Unfortunately, I only got 65 survey responses from the 220 students in the introductory psychology class. These students were the main focus of my research, and I was going to follow them over 3 years, measuring both what they know, do and feel about information literacy (IL). IL instruction is integrated throughout the semester for this class, and I was going to compare them with other students who get more traditional “one-shot” instruction in IL .

But now, since only 65 students participated in the survey, my results will be much weaker statistically. And not only that, there will be very few students left by the end of their three years who are willing to answer the last survey. This is incredibly discouraging, and I felt my motivation dwindle, like air escaping from a balloon. Will I get any meaningful results? Will my research have any impact in the field of IL? Will I be able to publish anything?

I’d put lots of effort into presenting the survey and encouraging the students to take it. I offered prizes (gift cards at Amazon) and waffles, but it wasn’t enough. (I guess they don’t like waffles as much as I do!) What a let-down! 🙁

When it was apparent that participation was low, I was prepared for having to change the course of my research totally, which would’ve meant several months of “wasted” time and effort. But in the meeting with my supervisors yesterday we decided to use the data we have. Perhaps my results won’t have as much power, but they’re sure to be informative and interesting anyway!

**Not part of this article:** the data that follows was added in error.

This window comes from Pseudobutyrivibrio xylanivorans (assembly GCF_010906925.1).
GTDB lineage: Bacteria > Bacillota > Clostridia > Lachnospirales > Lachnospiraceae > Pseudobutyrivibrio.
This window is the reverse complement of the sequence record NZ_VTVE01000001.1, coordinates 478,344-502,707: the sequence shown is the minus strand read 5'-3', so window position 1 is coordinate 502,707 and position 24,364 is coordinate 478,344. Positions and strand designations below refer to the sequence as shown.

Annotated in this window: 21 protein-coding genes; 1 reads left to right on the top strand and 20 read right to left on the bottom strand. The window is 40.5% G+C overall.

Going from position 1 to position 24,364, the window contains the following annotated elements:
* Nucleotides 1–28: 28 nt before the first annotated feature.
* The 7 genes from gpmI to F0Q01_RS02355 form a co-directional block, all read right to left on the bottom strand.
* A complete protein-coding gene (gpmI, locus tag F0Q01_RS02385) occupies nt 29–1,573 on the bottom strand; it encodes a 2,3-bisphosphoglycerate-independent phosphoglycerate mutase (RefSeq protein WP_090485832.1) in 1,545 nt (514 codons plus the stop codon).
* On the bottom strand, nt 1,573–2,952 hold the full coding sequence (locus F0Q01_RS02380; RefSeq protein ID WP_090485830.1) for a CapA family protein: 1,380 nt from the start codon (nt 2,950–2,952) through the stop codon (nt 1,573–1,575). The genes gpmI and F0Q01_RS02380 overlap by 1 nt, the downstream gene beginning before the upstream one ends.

As we proceed, plans and goals will change constantly depending on the data we can collect, my supervisors say.  So I’ll just go with the flow and continue trying both to collect as much data as possible and to keep my motivation up. That’s the way it is with research in the real world…

Advice from a recent PhD graduate

Lucy A. Taylor, a recent PhD graduate from the University of Oxford, wrote an interesting career-column article in the Nov. 6, 2018 issue of Nature. With the title, “Twenty things I wish I’d known when I started my PhD,” this article obviously appealed to me! (Thanks for the tip, Curt Rice!)

Luckily it’s not loo late to implement her suggestions, e.g.:

  • “Invest time in literature reviews.” I did a literate review early on, but didn’t use enough time reading what I’d found. That’s why I missed a recent study where another researcher created a survey very similar to the one I’m making.